August 14, 2014
by Jeremy Loudenback
Los Angeles Mayor Eric Garcetti garnered national scrutiny this month, thanks to a cover story in Governing magazine. In his first year on the job, Garcetti has received mixed reviews, according to the profile.
He has largely eschewed the lofty ambitions of his predecessors. Antonio Villaraigosa championed big-ticket public transit projects and unsuccessfully battled the Los Angeles Unified School District in an attempt to gain greater control over low-performing schools. And Jim Hahn made police reform, including a contentious switch of police chiefs, the focus of his time in office.
But so far Garcetti has steered away from loftier causes and instead toward more low-profile concerns that are more frequently associated with CEOs than mayors: performance reviews, creating a system of metrics for further analysis and an emphasis on efficient use of resources. This “back-to-basics” focus has impressed some, while leaving others confused.
What has been notably absent, in the opinion of many, is vision. That’s puzzled some longtime observers of Los Angeles politics. “I have no sense of what he is trying to do,” says political commentator Joe Mathews. “I don’t think there has been any vision or action toward a vision that I can ascertain.”
Garcetti believes that such criticisms miss the whole point of what he is doing. Far from playing “small ball,” as his critics assert, he believes he is engaged in the most wide-ranging and important of all enterprises. He says that by demonstrating that city government can handle its primary responsibilities effectively, he will be able to convince one of America’s most skeptical constituencies to trust government again.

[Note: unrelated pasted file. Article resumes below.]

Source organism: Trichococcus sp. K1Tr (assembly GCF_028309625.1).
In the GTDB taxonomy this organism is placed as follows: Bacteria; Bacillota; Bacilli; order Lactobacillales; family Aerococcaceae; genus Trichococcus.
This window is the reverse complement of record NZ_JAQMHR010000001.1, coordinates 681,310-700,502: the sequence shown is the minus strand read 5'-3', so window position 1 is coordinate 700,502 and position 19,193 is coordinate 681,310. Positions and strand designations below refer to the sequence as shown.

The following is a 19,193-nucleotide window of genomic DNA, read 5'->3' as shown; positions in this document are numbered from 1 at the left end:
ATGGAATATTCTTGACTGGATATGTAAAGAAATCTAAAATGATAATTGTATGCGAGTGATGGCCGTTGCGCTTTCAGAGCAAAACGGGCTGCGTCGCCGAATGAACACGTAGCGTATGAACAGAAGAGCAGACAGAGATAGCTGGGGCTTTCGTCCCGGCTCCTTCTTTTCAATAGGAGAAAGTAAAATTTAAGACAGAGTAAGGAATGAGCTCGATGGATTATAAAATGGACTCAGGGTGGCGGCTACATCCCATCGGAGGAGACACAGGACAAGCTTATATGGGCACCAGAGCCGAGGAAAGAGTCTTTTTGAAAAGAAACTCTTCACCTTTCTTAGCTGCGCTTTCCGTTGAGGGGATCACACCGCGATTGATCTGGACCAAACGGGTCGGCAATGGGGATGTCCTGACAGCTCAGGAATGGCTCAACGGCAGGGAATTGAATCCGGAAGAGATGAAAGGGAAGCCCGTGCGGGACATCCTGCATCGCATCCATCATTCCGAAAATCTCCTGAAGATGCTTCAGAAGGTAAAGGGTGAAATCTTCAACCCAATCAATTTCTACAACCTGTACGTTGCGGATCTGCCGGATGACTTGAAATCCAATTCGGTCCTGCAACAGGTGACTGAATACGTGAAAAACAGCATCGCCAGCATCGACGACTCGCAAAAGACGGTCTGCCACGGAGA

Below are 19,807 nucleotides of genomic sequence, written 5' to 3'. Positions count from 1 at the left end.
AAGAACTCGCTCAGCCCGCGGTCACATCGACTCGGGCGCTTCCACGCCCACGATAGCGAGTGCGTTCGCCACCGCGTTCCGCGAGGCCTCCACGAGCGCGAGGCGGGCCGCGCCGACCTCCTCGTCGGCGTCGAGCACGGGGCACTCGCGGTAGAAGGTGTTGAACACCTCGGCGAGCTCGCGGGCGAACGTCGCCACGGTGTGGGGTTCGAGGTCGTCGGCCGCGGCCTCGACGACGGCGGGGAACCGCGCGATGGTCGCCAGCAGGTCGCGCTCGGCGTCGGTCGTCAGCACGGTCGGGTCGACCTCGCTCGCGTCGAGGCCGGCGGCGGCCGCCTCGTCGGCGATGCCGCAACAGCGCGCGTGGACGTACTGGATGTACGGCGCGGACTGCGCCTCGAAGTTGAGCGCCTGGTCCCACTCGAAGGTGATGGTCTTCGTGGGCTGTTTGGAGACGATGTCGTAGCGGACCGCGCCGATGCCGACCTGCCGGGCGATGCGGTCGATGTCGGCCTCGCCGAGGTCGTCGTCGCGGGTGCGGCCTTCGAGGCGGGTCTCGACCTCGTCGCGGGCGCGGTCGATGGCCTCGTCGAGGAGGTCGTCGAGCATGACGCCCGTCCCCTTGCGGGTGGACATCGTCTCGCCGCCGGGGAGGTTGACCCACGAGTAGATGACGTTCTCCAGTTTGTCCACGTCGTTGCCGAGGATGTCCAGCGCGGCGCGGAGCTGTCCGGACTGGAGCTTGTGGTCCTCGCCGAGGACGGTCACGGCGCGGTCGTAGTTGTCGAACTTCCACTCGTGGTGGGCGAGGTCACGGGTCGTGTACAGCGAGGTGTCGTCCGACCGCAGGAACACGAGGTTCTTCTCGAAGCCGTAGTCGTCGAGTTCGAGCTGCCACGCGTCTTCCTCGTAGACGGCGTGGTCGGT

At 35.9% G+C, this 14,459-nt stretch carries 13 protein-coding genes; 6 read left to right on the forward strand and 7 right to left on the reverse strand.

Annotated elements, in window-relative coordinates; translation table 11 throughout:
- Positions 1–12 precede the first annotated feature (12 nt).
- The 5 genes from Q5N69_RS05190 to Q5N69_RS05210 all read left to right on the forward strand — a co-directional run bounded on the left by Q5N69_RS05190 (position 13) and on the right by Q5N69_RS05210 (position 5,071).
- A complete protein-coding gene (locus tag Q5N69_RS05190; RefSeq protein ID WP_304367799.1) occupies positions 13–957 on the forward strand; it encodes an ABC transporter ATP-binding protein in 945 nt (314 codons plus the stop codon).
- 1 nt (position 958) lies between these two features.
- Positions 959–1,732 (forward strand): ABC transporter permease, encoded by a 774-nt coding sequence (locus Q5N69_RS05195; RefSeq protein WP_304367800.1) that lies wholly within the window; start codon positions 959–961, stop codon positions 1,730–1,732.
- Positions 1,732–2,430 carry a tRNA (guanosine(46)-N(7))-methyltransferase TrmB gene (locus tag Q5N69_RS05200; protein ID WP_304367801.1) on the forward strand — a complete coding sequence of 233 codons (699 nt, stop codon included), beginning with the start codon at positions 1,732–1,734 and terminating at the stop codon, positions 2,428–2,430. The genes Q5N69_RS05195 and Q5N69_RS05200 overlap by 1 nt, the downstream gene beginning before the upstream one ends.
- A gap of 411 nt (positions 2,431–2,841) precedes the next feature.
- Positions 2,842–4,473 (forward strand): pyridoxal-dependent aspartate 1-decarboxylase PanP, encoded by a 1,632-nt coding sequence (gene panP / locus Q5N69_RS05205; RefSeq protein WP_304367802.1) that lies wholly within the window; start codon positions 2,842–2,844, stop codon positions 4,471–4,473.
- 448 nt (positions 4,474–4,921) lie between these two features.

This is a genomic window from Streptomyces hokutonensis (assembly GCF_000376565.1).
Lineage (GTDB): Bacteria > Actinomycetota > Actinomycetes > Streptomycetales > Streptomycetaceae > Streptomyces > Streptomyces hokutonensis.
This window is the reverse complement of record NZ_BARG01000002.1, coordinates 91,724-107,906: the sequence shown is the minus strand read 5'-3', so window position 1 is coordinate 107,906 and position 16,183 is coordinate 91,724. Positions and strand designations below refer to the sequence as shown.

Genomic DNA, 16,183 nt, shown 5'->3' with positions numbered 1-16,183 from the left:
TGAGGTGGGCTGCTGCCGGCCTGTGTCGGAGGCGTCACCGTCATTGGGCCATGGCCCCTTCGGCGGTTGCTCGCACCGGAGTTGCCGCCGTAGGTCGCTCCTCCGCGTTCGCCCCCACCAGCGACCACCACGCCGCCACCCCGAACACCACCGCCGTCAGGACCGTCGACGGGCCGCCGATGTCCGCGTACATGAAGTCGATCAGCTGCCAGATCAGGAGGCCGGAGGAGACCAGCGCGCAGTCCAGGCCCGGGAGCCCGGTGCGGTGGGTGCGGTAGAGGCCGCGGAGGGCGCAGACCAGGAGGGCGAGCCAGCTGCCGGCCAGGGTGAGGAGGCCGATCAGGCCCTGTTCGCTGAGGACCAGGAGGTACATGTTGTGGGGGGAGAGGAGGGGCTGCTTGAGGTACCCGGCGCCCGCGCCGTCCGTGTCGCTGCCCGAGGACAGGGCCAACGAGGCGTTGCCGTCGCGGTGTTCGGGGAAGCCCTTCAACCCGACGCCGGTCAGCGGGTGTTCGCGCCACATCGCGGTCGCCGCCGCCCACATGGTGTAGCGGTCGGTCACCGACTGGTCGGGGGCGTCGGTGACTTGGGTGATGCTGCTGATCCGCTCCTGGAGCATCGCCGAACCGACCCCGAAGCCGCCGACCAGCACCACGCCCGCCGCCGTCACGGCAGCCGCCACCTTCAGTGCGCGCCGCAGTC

The Los Angeles Times mirrored the article’s assertions, calling Garcetti’s agenda in his first year “low risk.” And other voices are much less pleased with Garcetti’s accomplishments and failure to address the big-picture problems outlined in the Los Angeles 2020 Commission. But the mayor has worked to push his small-ball approach forward. Bill Boyarsky noted DataLA, the Garcetti-engineered open-data website, has expanded its offering of data, allowing residents to make better judgments about the effectiveness of city services than ever before.
It is still early in Garcetti’s tenure and too soon to know whether his focus on performance management metrics will resonate with voters. But even with many skeptical observers, Garcetti maintains that improving how Los Angeles operates is more than small potatoes: “The basics is big ball these days,” he said in the Governing profile. “If they were so easy, they would have already gotten done.”